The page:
European stocks in October declined the most since March and underperformed their U.S. and Asian counterparts as tighter COVID-19 curbs in the western continent threatened to derail the economic recovery.
The S&P Europe 350 index, which tracks equities from 16 developed markets in the region, declined 5.14% in October after September's 1.52% drop.
The index reversed gains from earlier in the month as market volatility surged toward the end of October in reaction to new lockdowns, including national-level curbs in Spain, France, Germany and Italy, according to a J.P.Morgan Asset Management note.
The S&P 500 finished October 2.8% lower, while the MSCI AC Asia Pacific All Cap Index gained 0.65%. Emerging market equities also performed better than European stocks, with the MSCI Emerging Markets Index rising 3.4% on the month.
Uncertainty over the U.S. presidential election has also weighed on markets as traders assessed the implications of a potential victory by Democratic candidate Joe Biden over President Donald Trump. The European index's loss this year through the end of October grew to 18.92% from 14.53% a month ago.
Germany's DAX, one of the biggest losers in October, slumped 9.44% following the announcement of a monthlong partial lockdown Oct. 28, which took effect Nov. 2.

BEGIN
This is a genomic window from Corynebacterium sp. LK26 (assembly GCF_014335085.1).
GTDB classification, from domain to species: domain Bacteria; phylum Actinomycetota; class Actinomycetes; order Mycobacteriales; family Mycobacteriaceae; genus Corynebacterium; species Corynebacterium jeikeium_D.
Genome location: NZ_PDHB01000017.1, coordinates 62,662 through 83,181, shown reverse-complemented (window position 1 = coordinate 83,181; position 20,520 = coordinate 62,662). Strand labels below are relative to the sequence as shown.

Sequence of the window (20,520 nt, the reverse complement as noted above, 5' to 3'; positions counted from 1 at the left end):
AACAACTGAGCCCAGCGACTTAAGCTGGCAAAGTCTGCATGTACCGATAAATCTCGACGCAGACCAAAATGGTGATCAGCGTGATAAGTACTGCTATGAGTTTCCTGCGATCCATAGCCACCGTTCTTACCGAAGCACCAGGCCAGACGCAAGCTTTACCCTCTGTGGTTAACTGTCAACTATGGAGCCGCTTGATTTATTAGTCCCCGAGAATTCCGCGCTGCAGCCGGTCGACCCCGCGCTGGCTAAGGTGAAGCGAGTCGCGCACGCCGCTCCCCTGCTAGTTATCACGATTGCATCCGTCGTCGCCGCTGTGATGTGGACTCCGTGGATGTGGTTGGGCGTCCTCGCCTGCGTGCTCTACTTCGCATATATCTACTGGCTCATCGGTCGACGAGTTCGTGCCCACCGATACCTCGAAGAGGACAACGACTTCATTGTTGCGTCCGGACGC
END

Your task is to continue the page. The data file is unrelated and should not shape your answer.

France's CAC 40 lost 4.4% in October. A second lockdown in France began Oct. 30. Italy's FTSE MIB and Spain's Madrid Ibex 35 fell 5.64% and nearly 4%, respectively.
"European equity performance has lagged on risks of renewed activity setbacks as virus cases rise, relatively poor economic performance and investors' aversion to value-oriented exposures," BlackRock Investment Institute said in its Oct. 27 global outlook update.
The U.K.'s FTSE 100 fell 4.92%, the steepest monthly drop since March, as Prime Minister Boris Johnson on Oct. 31 announced a partial lockdown that took effect Nov. 5.
The Ireland ISEQ 20 edged up 0.67%, marking the only index of the 19 tracked by S&P Global Market Intelligence to log gains in October.
BlackRock on Nov. 2 downgraded European equities to neutral from overweight, saying the renewed restrictions are putting pressure on economic activity in the region.
The eurozone saw its biggest expansion on record in the third quarter, with GDP growing 12.7% quarter over quarter following an 11.8% contraction in the second quarter. The European Union economy expanded 12.1% in the third quarter.
However, the economic recovery in the eurozone "is off the table for now," with a GDP drop in the fourth quarter now the most probable scenario, RaboResearch economists wrote in an Oct. 30 note.
Meanwhile, Brexit remained a further headwind, as negotiations between Brussels and London continued to drag on.